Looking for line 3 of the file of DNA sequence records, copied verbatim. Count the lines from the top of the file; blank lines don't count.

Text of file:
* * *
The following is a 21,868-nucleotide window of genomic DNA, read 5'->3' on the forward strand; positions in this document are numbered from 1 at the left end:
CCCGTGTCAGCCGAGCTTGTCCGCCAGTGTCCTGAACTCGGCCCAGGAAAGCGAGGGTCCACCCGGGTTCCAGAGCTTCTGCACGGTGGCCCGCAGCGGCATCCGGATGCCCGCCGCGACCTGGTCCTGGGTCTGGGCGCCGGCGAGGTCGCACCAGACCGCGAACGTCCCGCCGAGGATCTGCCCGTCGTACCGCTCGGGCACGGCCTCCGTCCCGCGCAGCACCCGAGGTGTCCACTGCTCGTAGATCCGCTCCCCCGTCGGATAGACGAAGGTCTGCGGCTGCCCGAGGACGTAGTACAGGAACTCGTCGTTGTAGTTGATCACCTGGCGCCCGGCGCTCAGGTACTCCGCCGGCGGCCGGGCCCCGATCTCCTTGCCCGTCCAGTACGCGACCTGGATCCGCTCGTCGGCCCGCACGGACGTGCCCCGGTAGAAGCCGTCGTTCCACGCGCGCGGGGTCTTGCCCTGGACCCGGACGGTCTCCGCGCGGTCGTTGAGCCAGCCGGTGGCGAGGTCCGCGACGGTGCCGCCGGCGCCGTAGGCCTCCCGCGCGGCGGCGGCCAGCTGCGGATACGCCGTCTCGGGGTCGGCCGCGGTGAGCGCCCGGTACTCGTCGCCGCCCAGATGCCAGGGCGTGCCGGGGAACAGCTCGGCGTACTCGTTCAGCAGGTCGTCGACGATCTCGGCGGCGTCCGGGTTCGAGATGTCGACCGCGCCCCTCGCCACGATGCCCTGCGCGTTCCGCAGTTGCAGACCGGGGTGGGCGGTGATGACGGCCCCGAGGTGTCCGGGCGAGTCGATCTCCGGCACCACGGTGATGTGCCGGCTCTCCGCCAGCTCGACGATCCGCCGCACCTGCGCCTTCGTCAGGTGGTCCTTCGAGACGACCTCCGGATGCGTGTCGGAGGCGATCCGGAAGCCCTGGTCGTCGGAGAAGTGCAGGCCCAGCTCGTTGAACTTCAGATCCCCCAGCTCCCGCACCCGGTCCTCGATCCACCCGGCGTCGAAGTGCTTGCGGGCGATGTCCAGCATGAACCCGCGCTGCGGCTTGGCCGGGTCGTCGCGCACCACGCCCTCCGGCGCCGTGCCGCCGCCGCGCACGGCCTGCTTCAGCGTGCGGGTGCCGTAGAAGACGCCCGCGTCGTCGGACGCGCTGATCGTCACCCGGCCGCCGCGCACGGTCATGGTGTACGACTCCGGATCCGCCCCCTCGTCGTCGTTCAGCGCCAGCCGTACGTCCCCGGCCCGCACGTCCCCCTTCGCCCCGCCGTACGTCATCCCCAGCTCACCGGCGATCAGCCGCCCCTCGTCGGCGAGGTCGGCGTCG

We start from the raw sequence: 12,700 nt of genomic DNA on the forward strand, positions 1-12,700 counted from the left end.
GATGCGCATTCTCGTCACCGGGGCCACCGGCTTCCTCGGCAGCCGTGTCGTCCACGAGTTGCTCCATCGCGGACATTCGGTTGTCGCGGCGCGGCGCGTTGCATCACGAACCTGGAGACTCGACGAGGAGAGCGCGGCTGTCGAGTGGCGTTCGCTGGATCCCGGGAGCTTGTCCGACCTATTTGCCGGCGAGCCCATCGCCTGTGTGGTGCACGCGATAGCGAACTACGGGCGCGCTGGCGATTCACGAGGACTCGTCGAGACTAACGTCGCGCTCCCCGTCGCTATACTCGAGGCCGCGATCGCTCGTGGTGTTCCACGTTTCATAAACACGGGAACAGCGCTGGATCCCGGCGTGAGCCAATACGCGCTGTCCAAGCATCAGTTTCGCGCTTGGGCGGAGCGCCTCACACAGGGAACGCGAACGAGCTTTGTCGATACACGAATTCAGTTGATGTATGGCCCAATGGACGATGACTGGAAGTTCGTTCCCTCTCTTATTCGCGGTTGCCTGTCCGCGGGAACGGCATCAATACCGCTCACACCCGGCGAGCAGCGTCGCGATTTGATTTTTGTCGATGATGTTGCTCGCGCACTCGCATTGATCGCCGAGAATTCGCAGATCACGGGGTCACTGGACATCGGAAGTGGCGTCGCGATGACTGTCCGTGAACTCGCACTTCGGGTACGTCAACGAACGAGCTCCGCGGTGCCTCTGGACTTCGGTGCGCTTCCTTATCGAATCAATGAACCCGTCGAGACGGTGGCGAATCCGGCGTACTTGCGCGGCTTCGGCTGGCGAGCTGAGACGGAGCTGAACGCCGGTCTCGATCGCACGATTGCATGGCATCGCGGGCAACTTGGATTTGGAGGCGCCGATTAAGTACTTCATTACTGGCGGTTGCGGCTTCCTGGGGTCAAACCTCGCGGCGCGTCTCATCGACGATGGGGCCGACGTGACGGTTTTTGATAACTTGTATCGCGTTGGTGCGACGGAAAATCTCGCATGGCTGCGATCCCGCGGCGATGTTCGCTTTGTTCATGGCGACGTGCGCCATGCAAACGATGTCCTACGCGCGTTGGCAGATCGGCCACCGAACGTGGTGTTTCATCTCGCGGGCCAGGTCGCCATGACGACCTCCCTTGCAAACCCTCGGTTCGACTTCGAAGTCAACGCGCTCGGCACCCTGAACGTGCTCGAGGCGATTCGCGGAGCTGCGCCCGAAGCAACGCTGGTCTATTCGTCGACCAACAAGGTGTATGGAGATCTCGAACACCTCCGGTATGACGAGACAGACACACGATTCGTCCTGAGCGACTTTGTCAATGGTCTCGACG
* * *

We start from the raw sequence: 12,700 nt of genomic DNA on the forward strand, positions 1-12,700 counted from the left end.